It's been a quiet few weeks as I've been doing my best to be a smart runner and dial it back while I rehabbed this hamstring strain. The good news is that my patience has paid off and I'm back to running pretty consistently now - 52 miles last week. I'll feel the hamstring on occasion (usually after doing speedier stuff) and I'm still sloooowly easing back into doing any type of true speed work. I've been going to get ART (Active Release Therapy) and ice + stim on it once a week and that seems to be helping as well. But after feeling pretty good last week and getting the thumbs up from coach to try and bump up the intensity, it was time to put my fitness to the test in a local 5K. Due to the hot and humid weather (70s at the start with the course in full sun), this race was run based on a combo of pace and HR. I'd be aiming for a 6:15 pace (faster than tempo, but not true 5K race pace due to the conditions and the hilly nature of this particular course) but also keeping an eye on my HR - trying to get it up as high as possible in the last mile or so of the course to ensure that the effort was there. So with those parameters in place I headed over to WestCreek at 7am for the Virginia Memorial Day 5K & 12K Run.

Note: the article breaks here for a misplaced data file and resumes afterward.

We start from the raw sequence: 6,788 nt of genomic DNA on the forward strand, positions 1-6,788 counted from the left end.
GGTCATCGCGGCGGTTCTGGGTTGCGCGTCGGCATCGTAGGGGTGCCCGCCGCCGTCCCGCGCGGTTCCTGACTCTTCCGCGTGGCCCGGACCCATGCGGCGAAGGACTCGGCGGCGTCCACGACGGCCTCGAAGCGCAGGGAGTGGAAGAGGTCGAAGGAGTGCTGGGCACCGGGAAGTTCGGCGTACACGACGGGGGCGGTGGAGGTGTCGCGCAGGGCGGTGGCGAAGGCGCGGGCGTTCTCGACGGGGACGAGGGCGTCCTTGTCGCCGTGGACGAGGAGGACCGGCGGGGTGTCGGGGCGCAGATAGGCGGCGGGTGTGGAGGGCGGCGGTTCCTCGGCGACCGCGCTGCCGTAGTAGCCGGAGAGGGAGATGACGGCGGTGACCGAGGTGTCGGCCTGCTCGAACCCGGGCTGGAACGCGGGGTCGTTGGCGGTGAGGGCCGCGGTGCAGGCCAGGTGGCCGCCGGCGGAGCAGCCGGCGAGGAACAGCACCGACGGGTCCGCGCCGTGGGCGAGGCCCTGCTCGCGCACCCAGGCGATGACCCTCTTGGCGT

Pre-race was pretty uneventful. I'd woken up, had a banana with almond butter, a LaraBar and some water. Why no bagel, you ask? My friend Sage has challenged me to do a Whole30 - 30 days of eating whole foods. More on that in a later post. In any case, I ate my food on the way to the race site and got there with plenty of time to pick up my packet, use the restroom and do my 2 mile warm up with strides.
This was the inaugural race and I wasn't quite sure what to expect. There were 750 runners in the 5K and 12K and we all started at once. I lined up at the start and looked around - I didn't see any of the usual Richmond speedsters, but wasn't shocked since the race was new and not well advertised. I was already sweating thanks to the temps and my little warm up. It felt weird to be standing at the very front, but there were a few fast-looking guys but also some very young children so I figured I was in the right place.